A practical guide to Clean Architecture, with a personal touch.

Just last Sunday, I was randomly browsing GitHub, (like most of my Sundays usually go) and I stumbled upon a very popular repository, with over 10K commits. Now I am not going to name which project it was but it should suffice to say that even though I knew the stack of the project, the code itself was completely alien to me. Some features were randomly thrown adrift a sea of loosely cohesive functions inside directories called “utils” or worse, “helpers”.

The catch with big projects is that overtime, they become so complex that it is actually cheaper to re-write them rather than training new talent to actually understand the code and then contribute.

This brings me to the ulterior motive of the rather practical anecdote, which is to talk about Clean Architecture, at an implementation level. Now this blog is going to contain some Go code, but fret not, even if you are not familiar with the beautiful language, the concepts are fairly easy to grok.

What is so Clean about Clean Architecture?

In short, you get the following benefits from using Clean Architecture:

  • Database Agnostic : Your core business logic does not care if you are using Postgres, MongoDB, or Neo4J for that matter.
  • Client Interface Agnostic: The core business logic does not care if you are using a CLI, a REST API, or even gRPC.
  • Framework Agnostic: Using vanilla nodeJS, express, fastify? Your core business logic does not care about that either.

Now if you want to read more about how clean architecture works, you can read the fantastic blog, The Clean Architecture, by Uncle Bob. For now, lets jump to the implementation. To follow along, view the repository here.

Clean-Architecture-Sample
├── api
│ ├── handler
│ │ ├── admin.go
│ │ └── user.go
│ ├── main.go
│ ├── middleware
│ │ ├── auth.go
│ │ └── cors.go
│ └── views
│ └── errors.go
├── bin
│ └── main
├── config.json
├── docker-compose.yml
├── go.mod
├── go.sum
├── Makefile
├── pkg
│ ├── admin
│ │ ├── entity.go
│ │ ├── postgres.go
│ │ ├── repository.go
│ │ └── service.go
│ ├── errors.go
│ └── user
│ ├── entity.go
│ ├── postgres.go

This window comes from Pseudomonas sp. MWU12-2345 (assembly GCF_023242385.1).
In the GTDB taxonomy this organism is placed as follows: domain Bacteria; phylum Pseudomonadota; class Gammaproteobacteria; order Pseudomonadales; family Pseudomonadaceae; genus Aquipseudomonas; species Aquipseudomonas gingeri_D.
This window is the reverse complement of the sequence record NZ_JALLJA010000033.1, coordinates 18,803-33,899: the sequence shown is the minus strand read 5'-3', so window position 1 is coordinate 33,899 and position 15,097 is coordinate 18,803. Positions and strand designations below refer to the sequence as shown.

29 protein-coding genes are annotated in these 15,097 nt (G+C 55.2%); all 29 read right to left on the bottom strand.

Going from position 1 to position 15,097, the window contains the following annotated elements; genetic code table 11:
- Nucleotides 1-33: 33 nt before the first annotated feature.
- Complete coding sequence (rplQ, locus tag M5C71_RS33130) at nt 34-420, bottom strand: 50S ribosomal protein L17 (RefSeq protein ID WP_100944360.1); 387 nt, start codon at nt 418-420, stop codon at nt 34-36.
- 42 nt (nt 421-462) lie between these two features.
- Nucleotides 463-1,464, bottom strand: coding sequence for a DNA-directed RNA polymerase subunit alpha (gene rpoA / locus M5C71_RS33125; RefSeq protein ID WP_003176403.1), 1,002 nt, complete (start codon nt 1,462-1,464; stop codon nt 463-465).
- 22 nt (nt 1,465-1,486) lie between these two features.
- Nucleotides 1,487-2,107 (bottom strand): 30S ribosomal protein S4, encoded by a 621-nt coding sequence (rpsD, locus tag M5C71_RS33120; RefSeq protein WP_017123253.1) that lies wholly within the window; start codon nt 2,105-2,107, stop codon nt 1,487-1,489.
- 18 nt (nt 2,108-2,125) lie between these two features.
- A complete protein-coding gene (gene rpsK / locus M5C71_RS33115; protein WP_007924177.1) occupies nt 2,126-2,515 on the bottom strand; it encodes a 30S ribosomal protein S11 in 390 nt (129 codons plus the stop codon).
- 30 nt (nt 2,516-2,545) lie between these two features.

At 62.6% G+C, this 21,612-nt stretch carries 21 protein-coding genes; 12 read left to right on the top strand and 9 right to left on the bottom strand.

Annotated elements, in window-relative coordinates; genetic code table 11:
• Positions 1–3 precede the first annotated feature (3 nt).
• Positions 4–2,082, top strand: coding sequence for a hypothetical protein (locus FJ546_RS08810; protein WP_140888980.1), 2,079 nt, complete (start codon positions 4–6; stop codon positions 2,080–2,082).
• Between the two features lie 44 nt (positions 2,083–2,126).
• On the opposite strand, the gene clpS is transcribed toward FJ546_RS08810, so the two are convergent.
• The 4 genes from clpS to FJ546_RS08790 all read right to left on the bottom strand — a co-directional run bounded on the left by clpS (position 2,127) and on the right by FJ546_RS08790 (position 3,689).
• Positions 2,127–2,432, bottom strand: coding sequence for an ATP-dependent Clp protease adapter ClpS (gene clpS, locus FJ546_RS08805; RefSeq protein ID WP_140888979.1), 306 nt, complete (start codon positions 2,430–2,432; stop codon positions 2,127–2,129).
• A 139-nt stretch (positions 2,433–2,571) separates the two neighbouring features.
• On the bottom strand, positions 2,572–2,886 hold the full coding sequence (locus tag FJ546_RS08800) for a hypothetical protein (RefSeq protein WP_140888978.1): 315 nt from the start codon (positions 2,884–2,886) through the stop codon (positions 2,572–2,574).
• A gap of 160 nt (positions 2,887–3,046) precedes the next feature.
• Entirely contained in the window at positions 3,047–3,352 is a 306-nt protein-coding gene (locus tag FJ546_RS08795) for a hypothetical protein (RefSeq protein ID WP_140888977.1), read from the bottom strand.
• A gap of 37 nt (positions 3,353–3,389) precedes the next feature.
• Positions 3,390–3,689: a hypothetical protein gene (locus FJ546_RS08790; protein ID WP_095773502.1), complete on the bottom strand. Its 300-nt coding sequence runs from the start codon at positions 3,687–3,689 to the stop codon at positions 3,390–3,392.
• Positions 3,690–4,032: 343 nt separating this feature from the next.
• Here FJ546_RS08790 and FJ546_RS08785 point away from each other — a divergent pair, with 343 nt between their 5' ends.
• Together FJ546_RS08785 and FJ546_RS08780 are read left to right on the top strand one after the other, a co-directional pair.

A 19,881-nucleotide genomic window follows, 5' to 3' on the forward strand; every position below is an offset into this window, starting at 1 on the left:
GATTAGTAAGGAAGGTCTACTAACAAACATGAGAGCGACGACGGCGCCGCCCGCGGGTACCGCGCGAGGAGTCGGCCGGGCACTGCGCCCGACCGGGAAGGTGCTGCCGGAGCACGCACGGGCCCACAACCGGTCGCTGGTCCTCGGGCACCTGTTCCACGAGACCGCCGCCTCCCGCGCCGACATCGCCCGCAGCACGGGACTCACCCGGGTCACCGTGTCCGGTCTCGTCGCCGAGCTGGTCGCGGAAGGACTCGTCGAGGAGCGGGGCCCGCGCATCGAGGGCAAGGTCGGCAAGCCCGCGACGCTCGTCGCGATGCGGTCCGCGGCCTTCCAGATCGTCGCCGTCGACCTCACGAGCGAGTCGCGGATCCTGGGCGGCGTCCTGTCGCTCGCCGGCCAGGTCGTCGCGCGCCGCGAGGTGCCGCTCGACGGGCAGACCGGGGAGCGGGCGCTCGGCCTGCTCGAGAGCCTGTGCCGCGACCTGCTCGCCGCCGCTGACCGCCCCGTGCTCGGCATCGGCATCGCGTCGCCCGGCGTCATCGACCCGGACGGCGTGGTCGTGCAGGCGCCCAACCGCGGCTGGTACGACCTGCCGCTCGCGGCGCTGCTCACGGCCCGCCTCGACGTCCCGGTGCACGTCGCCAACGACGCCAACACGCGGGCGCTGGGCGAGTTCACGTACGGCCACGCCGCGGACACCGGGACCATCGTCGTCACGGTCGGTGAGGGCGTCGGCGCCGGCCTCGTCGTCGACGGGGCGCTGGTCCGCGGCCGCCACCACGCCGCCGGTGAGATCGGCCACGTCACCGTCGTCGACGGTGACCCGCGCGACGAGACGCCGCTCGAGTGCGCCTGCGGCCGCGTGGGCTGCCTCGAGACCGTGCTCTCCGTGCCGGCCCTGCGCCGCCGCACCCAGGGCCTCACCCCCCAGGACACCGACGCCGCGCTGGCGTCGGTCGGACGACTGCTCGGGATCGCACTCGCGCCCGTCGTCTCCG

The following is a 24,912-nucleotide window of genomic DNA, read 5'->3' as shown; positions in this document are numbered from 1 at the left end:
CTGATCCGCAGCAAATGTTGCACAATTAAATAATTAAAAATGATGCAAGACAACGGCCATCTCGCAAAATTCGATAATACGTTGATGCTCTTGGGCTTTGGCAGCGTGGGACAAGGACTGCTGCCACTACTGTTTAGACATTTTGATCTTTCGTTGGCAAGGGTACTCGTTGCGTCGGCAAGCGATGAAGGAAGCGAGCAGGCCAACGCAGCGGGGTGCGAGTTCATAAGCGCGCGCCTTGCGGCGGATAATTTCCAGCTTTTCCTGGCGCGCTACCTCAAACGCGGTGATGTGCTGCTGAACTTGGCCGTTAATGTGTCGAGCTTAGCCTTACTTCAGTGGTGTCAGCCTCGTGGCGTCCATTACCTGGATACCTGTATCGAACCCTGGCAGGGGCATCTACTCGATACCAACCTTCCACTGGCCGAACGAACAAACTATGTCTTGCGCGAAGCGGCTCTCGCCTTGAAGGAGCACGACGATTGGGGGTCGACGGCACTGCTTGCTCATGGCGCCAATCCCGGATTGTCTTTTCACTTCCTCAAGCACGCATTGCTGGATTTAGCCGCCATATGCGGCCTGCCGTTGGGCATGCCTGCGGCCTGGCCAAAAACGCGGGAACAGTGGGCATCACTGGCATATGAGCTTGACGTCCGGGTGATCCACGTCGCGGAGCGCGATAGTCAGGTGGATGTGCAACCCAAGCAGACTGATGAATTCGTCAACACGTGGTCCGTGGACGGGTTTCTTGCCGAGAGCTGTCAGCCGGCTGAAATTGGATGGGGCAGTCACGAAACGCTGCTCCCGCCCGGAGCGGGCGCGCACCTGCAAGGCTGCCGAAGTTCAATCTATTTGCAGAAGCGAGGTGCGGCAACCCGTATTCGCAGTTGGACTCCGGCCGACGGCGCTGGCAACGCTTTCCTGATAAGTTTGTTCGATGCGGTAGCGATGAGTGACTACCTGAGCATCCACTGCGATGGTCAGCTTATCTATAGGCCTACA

│ ├── repository.go
│ └── service.go
├── README.md

Entities

Entities are the core business objects that can be realized by functions. In MVC terms, they are the model layer of the clean architecture. All entities and services are enclosed in a directory called pkg. This is actually what we want to abstract away from the rest of the application.

If you take a look at entity.go for user, it looks like this:

Entities are used in the Repository _i_nterface, which can be implemented for any database. In this case we have implemented it for Postgre, in postgres.go. Since repositories can be realized for any database, therefore they are independent of all of their implementation details.

Services

Services include interfaces for higher level business logic oriented functions. For example, FindByID, might be a repository function, but login or signup are service functions. Services are a layer of abstraction over repositories by the fact that they do not interact with the database, rather they interact with the repository interface.

Services are implemented at the user interface level.

Interface Adapters

Each user interface has it’s separate directory. In our case, since we have an API as an interface, we have a directory called api.

Now since each user-interface listens to requests differently, interface adapters have their own main.go files, which are tasked with the following:

  • Creating Repositories
  • Wrapping Repositories inside Services
  • Wrap Services inside Handlers

Here, Handlers are simply user-interface level implementation of the Request-Response model. Each service has its own Handler. See user.go

Error Handling

Error flow in Clean Architecture

The basic principle behind error handling in Clean Architecture is the following:

Repository errors should be uniform and should be wrapped and implemented differently for each interface adapter.

What this essentially means is that all of the database level errors should be handled by the user interfaces differently. For example, if the user interface in question is a REST API then errors should be manifested in the form of HTTP status codes, in this case, code 500. Whereas if it is a CLI then it should exit with status code 1.

In Clean Architecture, Repository errors can be at the root of pkg so that Repository functions is able to call them in case of a control flow miscarriage, as seen below:

The same errors can then be implemented according to the specific user interface, and can most often be wrapped in views, at the Handler level, as seen below:

Each Repository level error, or otherwise, is wrapped inside a map, which returns an HTTP status code corresponding to the appropriate error.

Conclusion

Clean Architecture is a great way to structure your code and then forget about all of the complexities that might arise due to agile iterations or rapid prototyping. Being database, user interface, as well as framework independent, Clean Architecture clearly takes the cake for living up to its name.

References


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